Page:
Earlier this month the paper's layout on the front page juxtaposed stories on our onset of our seasonal coastal "hypoxia zones" and on a debate over an undeveloped parcel in south Salem. The development story reran a couple of days ago.
|Front page, October 3rd, inset Oct. 13th|
This pair is one good frame - there are others of course - for the proposed revisions to our Comprehensive Plan. Council and the Planning Commission meet for a joint Work Session on Monday the 18th. So far we are unwilling to make land use subordinate to our unfolding climate emergency. Instead, we want to insulate our neighborhoods from change, whether that be apartments, pallet shelters, and sometimes even single houses. Especially parking. We want to make climate subordinate to our current living arrangements. But we know who will have the last word.
|Oregonian, June 2021|
|LA Times, August 2021|
|NY Times, March 2021|
In the materials themselves for the Work Session, it's a little hard to see what is the most recent update. The map in the Council agenda packet is dated "April 2021." But earlier this summer there was a map circulating dated "August 2021." The one in the Council agenda is headed, "Existing Salem Zoning," but link labels it "Proposed Zoning Map." Which is the most current, and which one best shows the proposal?
|This is not at all clear for the general public|
The mapping and labeling could definitely be clearer for us all.
In the draft Comprehensive Plan document itself, they reproduce those indicators you may recall from phase 1 of the planning process, but we've never circled back to look at how the new proposed zoning map helps us to make progress or to maintain on those indicators. We're not actually using them as metrics for anything.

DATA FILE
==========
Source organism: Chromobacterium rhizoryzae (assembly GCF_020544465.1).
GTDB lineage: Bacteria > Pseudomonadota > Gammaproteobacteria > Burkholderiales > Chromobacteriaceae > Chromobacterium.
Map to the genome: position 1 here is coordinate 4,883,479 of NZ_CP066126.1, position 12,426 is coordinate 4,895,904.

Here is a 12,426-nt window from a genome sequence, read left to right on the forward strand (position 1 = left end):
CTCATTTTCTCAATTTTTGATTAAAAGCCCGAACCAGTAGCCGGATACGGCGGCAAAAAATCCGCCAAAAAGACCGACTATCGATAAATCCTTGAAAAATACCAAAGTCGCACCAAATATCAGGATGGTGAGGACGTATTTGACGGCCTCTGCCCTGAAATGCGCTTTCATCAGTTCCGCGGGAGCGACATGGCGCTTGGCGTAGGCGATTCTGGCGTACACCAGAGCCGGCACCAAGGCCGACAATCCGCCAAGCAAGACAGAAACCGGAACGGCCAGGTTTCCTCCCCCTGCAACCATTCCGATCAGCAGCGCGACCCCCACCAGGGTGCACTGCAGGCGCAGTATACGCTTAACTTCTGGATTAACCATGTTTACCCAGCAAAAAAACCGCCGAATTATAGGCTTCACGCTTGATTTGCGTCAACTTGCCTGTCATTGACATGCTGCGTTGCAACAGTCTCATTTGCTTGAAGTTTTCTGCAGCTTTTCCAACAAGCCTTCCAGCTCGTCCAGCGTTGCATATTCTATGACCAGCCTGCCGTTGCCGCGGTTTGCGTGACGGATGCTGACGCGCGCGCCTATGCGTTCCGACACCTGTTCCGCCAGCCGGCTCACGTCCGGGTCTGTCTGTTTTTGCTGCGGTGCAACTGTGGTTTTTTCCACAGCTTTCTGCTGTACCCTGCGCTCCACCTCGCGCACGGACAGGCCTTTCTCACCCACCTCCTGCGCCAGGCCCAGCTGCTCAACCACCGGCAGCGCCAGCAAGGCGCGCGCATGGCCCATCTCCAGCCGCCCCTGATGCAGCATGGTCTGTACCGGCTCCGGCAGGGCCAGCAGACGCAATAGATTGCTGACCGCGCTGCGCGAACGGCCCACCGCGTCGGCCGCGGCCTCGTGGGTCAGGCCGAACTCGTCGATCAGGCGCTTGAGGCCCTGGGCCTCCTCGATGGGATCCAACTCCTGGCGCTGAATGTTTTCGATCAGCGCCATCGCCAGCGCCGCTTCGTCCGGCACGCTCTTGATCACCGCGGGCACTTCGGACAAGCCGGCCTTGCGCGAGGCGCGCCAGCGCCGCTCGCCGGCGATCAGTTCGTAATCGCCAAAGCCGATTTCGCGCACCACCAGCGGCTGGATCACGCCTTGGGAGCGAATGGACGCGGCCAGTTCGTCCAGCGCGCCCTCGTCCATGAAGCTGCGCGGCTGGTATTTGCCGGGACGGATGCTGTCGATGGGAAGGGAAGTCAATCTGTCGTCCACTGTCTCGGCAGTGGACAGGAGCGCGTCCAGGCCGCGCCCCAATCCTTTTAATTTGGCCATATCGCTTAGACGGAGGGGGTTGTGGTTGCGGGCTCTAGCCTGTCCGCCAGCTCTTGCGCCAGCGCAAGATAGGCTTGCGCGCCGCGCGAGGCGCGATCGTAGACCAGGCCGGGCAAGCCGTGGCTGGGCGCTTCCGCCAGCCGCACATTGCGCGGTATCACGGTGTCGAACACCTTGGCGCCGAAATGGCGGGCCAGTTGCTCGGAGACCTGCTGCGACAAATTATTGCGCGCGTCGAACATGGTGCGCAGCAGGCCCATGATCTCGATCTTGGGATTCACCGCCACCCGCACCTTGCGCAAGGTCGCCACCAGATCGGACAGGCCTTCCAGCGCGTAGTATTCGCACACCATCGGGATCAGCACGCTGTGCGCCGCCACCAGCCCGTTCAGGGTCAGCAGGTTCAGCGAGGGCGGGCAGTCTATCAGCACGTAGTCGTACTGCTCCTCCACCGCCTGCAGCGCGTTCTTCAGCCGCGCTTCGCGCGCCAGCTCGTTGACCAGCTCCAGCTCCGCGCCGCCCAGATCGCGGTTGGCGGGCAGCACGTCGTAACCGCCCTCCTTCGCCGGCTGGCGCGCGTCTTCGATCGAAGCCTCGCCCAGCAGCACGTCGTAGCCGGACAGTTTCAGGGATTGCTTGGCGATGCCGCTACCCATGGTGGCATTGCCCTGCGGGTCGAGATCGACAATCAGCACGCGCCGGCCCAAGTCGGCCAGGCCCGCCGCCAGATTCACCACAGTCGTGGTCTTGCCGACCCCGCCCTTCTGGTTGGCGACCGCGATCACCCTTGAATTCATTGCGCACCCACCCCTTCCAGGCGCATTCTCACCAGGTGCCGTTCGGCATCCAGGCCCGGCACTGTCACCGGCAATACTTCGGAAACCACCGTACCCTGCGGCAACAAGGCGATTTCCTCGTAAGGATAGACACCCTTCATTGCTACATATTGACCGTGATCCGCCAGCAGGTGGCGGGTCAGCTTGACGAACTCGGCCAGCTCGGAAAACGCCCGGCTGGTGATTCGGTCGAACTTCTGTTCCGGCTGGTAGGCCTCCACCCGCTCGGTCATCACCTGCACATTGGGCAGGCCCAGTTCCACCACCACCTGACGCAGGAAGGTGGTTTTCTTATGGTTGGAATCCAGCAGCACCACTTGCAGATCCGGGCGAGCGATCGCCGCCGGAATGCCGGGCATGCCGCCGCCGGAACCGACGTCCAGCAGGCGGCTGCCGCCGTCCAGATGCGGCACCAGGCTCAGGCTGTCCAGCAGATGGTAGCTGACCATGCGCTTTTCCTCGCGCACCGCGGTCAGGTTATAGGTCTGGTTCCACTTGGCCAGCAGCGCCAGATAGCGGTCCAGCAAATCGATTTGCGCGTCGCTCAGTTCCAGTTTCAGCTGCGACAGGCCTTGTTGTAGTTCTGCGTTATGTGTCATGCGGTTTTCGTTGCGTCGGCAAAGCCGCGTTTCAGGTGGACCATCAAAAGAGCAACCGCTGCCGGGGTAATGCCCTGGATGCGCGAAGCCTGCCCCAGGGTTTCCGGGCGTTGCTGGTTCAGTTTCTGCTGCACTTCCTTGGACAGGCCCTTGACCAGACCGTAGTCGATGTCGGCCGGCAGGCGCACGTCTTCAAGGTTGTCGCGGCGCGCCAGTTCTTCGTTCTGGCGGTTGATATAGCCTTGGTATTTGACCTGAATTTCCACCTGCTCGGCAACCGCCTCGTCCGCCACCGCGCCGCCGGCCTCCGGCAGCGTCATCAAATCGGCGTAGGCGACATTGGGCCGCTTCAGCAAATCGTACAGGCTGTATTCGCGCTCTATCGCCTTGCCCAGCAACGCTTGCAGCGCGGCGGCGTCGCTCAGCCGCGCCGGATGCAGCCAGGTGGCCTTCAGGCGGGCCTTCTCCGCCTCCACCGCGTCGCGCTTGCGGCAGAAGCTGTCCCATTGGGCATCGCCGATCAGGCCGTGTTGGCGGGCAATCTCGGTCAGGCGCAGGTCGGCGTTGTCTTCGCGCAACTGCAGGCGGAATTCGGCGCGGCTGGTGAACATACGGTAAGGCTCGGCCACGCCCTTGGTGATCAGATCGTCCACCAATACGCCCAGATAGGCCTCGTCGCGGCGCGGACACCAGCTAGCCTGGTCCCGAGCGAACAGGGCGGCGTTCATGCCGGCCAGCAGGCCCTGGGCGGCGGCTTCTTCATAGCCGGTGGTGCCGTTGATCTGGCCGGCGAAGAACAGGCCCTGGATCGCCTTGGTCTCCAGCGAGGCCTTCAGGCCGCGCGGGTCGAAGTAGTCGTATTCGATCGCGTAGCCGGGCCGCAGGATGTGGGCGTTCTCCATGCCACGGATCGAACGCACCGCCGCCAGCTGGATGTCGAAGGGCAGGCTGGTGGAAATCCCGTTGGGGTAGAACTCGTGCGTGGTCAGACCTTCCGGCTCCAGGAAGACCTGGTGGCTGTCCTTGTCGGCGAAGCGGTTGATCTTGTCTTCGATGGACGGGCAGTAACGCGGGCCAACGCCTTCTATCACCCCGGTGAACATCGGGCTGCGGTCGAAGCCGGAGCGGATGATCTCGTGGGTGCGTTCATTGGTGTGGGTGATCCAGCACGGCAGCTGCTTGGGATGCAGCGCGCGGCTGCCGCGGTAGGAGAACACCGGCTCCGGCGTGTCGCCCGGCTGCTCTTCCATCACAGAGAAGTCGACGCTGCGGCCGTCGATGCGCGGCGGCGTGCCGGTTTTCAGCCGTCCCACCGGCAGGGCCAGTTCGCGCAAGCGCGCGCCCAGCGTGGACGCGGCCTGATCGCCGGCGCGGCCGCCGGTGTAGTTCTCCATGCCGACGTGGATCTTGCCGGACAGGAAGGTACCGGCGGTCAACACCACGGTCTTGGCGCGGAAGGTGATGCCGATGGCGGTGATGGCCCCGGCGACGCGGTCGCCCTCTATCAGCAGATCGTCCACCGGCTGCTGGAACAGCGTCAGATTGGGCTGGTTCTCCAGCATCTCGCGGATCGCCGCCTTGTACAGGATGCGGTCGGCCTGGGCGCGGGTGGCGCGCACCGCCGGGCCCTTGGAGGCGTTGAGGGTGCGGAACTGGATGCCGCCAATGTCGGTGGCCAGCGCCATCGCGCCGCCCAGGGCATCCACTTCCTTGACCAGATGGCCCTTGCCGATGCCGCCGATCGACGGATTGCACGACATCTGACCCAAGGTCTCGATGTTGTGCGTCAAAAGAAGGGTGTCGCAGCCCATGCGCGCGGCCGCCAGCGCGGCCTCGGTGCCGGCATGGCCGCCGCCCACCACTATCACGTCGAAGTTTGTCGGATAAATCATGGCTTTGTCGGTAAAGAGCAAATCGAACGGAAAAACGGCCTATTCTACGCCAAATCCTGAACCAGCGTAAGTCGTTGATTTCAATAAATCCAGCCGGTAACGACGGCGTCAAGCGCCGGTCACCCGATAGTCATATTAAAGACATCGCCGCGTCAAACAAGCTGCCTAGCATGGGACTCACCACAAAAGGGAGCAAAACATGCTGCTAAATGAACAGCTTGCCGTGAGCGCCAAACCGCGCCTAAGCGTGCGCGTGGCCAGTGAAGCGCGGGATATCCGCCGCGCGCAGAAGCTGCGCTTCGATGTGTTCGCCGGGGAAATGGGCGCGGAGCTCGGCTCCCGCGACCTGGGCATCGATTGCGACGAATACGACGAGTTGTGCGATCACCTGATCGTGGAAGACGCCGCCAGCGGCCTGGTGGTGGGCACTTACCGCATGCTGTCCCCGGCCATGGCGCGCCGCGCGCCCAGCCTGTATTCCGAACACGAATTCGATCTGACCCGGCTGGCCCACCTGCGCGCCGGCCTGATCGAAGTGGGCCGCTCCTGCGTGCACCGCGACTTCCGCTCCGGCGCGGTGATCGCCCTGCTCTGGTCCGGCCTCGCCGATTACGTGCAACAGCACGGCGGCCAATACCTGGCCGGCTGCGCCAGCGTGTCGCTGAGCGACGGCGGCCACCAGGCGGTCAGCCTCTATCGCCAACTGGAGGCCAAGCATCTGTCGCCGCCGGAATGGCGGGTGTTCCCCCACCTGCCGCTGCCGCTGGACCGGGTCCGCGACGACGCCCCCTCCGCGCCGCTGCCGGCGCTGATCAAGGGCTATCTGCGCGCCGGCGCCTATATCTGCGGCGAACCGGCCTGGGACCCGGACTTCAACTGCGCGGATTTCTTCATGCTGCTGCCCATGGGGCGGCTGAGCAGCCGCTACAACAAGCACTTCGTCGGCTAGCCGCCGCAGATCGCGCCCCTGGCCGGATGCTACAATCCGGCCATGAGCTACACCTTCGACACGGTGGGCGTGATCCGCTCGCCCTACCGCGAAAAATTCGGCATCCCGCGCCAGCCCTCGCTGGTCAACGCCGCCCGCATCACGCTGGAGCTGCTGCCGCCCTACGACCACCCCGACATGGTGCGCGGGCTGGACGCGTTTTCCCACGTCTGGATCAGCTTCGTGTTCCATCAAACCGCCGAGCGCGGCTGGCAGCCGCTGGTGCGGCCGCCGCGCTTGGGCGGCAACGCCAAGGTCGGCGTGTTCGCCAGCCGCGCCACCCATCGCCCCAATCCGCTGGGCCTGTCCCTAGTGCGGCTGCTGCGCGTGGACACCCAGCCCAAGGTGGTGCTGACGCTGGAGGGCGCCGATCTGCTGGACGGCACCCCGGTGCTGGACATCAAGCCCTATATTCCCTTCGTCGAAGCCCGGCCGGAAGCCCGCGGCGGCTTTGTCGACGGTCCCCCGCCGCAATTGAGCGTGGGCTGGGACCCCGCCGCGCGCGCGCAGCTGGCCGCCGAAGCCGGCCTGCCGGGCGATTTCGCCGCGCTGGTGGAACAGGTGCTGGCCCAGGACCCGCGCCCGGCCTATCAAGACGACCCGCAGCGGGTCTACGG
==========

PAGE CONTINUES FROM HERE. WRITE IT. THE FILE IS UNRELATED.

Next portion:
|What happened to our indicators?|
In a climate section, suddenly there are some benchmarks, though, but it looks like we are already meeting them! How is this possible or plausible?
|This does not look helpful|
Most significantly, we have not circled back to a zoning and transportation plan that gets us to a 50% reduction in emissions by 2035. Why don't we have our Climate Action Plan exigencies better integrated into Our Salem? They are still too much operating as these independent processes on parallel tracks, layered tentatively as some kind of options or extras. (Over at our Strong Towns group, they make the same point today, saying "Our Salem and the Salem Climate Action Plan need to be joined at the hip.")
|Why isn't more of this in Our Salem?|
All in all, the process still looks like we are still trying to confine the main change to arterial corridors in order to insulate existing residential neighborhoods, especially those dominated by single-detached houses. A plan fully responsive to climate will need to distribute change more evenly through the whole city.
|Test criticism against the rhetoric of delay|
From last week see a few notes on the transportation goals and policies in the current draft (as well as a brief comparison to the 1973 plan) and overall the complete set of notes on Our Salem and the Climate Action Plan.